What’s your advice to women who have ambition?

You have to believe in yourself. You have to take care of yourself, work for yourself, believe in yourself, and also be patient with yourself. Learn when not to push too hard, and give yourself a break. Make sure that what you want is what you want, and not what society expects of you, or how you can impress the idiots. It’s what you want.

You were nominated for an Oscar for Frida. Did you feel you had proved yourself then?

No, after I did Frida, still nobody hired me! People would be like, “You were so good.” I would say, “Yes, because I had a part!” I was always good, just nobody gave me a shot. Afterwards, nobody gave me a shot again, but it was OK because at least I had done something I was proud of, that was meaningful to me. I didn’t have that chip on my shoulder. I was more relaxed after that. But the only part I had was the part I gave myself.

Is that why you started your own production company?

Yes, and also to give other people opportunities too. We were lucky to do that with Ugly Betty. I produced Frida from scratch; I got the money, the cast, I did all the jobs, like a salmon against the stream – it took eight years. So I got a lot of respect for that. I earned it.

What does feminism mean to you?

It means being proud of being a woman, and [having] love, respect and admiration and the belief in our strong capacities. I don’t think we are the same, women and men. We’re different. But I don’t think we are less than men. There are more women than men in the world – ask any single woman! So it is shocking that men are in more positions of power.

It’s often said women are paid less than men in Hollywood. Have you ever experienced that?

Definitely. The only jobs where women don’t get paid less than men are pornography and modelling.

Savages depicts a Mexican drug cartel. Were you concerned about the stereotyping? In that the Mexican was in charge of a drug cartel?

It is a reality. I do wish there were other realities shown about my country, but the redemption with this is that at least it shows that the Americans are just as involved. There are tens of thousands of deaths in Mexico, but do you know where they get the arms? They all come from America, and no-one talks about it.

The violence in the film is severe.

It’s disturbing to the point where you can’t sleep. It’s even more disturbing when you think that it actually happens. Have you heard about the city of Juárez? The women that disappear? Over 600 women, between the ages of 16 and 24, cut into pieces, mutilated, burned. This has been happening for a long time.

Were there any positive sides in portraying the ruthless Elena?

Yes. I enjoyed the complexity of it, expressing the power and loneliness of that game, her absolute conviction that what she does is the right thing for her to do, demanding respect from these savages that work for her, and being number one in that world, because she knows the day she is number two, she dies and her family dies. I tried to make a character who was epic and flamboyant but intimate enough so we could identify with her.

Your character is so rich and powerful, yet she’s such a target that she’s trapped in her house.

Completely. She’s in jail. A little bit like fame. I forget I’m famous. I live in France and the French are too cool to display any kind of excitement if you are famous, especially where I live, so I completely forget. I have it good.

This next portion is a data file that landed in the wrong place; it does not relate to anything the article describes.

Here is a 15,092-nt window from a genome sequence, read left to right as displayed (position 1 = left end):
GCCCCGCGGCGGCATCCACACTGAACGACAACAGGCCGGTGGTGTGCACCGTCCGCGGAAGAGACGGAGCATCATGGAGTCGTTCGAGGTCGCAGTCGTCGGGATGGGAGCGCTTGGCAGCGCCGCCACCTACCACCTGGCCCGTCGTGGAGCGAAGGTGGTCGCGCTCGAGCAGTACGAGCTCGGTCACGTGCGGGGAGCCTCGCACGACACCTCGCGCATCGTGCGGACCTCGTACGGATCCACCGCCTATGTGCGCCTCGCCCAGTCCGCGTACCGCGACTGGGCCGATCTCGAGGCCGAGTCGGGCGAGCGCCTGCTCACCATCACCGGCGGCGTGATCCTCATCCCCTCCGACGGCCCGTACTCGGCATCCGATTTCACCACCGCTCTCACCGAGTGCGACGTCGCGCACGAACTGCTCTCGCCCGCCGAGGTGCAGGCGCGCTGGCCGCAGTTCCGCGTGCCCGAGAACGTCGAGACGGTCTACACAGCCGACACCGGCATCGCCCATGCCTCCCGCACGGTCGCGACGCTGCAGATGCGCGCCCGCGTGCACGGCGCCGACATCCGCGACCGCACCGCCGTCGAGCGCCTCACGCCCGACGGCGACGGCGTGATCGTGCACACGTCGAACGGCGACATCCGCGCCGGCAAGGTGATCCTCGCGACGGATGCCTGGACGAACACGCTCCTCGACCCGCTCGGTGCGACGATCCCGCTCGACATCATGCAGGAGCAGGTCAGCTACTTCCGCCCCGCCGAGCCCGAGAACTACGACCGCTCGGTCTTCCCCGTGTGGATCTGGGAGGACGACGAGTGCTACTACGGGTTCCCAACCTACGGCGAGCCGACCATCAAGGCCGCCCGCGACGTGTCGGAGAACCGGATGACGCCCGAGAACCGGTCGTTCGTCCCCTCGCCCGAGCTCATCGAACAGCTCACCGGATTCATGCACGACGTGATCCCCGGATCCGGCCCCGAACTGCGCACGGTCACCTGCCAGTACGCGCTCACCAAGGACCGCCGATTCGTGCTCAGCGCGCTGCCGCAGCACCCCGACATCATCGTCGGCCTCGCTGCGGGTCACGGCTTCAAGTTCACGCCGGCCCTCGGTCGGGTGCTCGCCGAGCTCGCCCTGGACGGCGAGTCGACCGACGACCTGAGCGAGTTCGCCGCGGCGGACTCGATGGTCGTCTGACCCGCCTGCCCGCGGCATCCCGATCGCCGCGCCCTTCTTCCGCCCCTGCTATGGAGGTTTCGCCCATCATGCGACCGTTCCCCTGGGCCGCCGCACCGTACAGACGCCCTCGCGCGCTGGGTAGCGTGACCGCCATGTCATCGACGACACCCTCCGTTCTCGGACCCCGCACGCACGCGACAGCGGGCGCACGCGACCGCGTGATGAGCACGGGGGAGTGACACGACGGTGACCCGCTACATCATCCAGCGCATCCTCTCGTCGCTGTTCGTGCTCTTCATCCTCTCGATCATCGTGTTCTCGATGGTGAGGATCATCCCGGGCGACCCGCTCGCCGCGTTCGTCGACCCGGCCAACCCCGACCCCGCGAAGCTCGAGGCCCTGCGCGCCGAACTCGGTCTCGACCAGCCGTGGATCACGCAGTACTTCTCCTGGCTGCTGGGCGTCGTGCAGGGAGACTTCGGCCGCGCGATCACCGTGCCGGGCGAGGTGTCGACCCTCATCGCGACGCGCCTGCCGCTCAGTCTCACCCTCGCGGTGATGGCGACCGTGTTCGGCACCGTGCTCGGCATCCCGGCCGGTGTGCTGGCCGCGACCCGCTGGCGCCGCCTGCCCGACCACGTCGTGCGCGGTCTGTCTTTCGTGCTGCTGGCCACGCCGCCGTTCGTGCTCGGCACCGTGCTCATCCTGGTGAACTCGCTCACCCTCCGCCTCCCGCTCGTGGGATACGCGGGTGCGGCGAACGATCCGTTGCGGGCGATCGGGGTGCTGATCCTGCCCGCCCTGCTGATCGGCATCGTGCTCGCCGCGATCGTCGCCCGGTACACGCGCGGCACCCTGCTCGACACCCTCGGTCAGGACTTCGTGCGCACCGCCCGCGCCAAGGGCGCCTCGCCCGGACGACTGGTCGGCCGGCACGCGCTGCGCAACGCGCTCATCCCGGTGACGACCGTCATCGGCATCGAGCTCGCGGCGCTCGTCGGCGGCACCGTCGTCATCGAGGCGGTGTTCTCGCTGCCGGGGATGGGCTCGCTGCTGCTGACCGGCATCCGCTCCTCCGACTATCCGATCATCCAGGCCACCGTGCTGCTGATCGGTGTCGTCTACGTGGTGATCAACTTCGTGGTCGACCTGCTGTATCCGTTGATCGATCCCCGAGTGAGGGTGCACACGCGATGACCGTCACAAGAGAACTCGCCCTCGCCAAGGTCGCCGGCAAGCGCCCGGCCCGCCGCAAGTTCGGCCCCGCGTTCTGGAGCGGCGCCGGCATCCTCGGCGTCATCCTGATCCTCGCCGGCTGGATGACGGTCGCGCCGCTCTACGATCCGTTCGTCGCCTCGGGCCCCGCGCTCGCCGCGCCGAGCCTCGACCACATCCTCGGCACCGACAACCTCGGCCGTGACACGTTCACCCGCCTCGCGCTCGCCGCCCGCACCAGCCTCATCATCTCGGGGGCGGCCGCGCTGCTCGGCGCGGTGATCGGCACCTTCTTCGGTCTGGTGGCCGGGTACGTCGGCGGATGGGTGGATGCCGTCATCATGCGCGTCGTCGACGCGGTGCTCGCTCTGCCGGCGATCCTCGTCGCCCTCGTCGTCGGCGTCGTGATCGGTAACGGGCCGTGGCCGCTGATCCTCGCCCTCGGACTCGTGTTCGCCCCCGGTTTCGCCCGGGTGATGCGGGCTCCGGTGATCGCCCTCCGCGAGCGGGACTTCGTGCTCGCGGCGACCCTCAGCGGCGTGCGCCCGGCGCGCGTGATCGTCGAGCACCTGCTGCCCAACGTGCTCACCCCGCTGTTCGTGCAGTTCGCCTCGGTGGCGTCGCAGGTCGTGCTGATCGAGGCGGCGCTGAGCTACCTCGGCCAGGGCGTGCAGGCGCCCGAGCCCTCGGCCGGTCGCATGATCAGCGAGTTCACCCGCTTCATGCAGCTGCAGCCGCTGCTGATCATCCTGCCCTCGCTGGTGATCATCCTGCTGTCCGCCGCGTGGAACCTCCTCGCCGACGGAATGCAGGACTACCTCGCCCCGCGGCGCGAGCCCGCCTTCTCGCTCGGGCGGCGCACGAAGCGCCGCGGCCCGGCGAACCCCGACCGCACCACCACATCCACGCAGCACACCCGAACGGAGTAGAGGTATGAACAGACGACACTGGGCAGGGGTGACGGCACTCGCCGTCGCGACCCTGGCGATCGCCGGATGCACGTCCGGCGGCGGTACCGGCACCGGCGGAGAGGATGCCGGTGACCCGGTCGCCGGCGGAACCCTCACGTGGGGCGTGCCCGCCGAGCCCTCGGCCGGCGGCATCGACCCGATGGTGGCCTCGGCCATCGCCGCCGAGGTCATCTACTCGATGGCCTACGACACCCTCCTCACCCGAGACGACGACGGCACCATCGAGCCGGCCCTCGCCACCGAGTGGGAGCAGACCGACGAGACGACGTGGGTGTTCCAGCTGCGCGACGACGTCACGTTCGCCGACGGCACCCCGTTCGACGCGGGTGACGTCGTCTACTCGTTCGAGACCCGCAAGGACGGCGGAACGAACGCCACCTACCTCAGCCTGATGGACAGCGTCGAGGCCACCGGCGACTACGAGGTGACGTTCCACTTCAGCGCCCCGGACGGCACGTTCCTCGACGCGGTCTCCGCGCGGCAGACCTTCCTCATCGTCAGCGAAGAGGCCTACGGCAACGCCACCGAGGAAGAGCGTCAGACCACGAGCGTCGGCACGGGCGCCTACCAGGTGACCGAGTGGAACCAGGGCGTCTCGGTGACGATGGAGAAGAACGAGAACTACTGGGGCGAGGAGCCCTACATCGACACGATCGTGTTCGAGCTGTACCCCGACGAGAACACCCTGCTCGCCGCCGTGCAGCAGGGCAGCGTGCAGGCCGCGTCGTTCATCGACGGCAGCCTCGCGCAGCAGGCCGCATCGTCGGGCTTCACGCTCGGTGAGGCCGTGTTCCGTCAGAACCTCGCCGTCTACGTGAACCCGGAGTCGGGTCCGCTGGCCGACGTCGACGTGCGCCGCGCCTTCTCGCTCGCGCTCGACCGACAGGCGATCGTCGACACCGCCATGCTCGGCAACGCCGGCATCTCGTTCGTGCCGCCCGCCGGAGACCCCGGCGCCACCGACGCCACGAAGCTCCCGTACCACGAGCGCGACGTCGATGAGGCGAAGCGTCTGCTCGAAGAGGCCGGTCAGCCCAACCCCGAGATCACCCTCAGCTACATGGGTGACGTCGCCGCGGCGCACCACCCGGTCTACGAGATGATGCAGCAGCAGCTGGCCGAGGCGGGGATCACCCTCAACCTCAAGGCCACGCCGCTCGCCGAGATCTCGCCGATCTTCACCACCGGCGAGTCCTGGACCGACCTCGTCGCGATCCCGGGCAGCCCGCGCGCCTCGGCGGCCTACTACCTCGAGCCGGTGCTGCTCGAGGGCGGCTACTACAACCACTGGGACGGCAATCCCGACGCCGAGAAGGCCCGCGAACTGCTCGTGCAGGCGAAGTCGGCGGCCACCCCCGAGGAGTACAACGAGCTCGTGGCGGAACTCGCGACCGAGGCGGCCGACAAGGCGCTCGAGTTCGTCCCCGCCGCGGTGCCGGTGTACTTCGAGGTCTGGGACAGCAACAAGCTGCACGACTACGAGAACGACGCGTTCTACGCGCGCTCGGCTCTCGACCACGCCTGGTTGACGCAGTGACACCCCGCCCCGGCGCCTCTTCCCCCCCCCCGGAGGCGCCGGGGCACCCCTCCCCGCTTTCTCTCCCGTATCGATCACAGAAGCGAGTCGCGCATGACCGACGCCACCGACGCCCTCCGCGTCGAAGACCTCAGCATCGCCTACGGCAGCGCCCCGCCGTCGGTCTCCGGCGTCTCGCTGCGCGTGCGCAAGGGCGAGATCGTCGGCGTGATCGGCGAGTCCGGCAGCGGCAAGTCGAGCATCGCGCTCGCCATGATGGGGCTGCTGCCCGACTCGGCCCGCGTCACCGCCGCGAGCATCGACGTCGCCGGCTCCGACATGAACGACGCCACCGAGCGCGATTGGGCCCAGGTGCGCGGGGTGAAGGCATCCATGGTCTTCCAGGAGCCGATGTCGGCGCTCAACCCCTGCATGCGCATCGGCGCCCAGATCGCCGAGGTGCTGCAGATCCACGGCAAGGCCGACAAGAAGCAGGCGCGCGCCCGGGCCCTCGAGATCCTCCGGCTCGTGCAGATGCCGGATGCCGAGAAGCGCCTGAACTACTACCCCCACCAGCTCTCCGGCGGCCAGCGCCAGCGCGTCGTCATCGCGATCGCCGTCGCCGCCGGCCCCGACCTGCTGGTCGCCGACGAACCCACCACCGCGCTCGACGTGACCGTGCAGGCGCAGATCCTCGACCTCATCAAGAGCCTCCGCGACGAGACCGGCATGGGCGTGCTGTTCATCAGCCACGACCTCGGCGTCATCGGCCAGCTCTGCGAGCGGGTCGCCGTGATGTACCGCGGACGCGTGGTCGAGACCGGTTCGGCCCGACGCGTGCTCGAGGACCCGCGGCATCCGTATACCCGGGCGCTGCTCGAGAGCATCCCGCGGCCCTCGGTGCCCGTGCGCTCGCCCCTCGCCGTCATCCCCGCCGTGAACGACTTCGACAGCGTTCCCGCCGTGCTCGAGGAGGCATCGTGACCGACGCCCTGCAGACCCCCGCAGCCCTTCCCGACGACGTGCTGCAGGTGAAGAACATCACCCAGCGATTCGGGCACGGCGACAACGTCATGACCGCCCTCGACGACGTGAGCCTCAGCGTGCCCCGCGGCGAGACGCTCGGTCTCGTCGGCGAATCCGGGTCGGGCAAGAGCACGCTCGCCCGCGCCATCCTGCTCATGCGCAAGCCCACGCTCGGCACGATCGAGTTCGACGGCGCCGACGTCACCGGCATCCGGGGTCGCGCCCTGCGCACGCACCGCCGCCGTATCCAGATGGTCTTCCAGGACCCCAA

Where are you happiest?

I am happiest with my family in the country, whether it’s my ranch or the country house close to Paris. I like the outdoors, I love gardens, plants, trees. I’ll go for a hike, or take a run in the park. I like the simplicity and the complexity of nature, and the beauty. I love the different seasons, because I grew up by the beach where it was always hot. Or I really enjoy a good football match. I adore it. I know I should be saying, “I love my shopping sprees,” but that’s what I like. I love soccer. It’s something that ignites my fire. I become very, very passionate and, at the same time, very emotional about it. I’m tough, but it’s one of the few things that can make me cry.

Do you shout at the referee?

I do when I’m watching on TV at home, but when we go to games the French are so very composed, and I am [mimes screaming, shouting and pulling hair]. I saw pictures of myself on the internet, and everybody made fun of me, so now when I go, I try not to move a muscle. I almost prefer to watch it at home where I can drink my beer, be in my pyjamas and insult them, in Spanish, in English, and if necessary, in French.

What gets you up in the morning?

Well, if you have children, they get you up whether you want to or not. I’m grateful for my life. Sometimes I am really tired. I’m always tired… I have been tired for five years, every day.

Is that because you have a child?

I think so. And because I work hard, and have a complicated [life]… but I am tired every day. I wake up tired, I go to sleep tired, and somewhere in between I get a second wind where I feel energetic, then I crash again. But I feel that a lot of mothers will identify with that. So you do need motivation and when I really, really cannot move any more, I think about the fact that I have love in my life, and I remember the times when I didn’t have it, and no matter how tired I am, I get up and I get it done.

What aspects of your job still excite you?

The creative process I love, but sometimes it’s so frustrating when you are stalking that job. It’s like, “Why am I doing this?” But when I say that, then I have my husband saying, “You do it for me because I am a fan and I want to watch you. You do it for your daughter. You do it so we can watch you because we are so proud of you.” Then that gives you the strength to keep on going.

Savages is out in cinemas now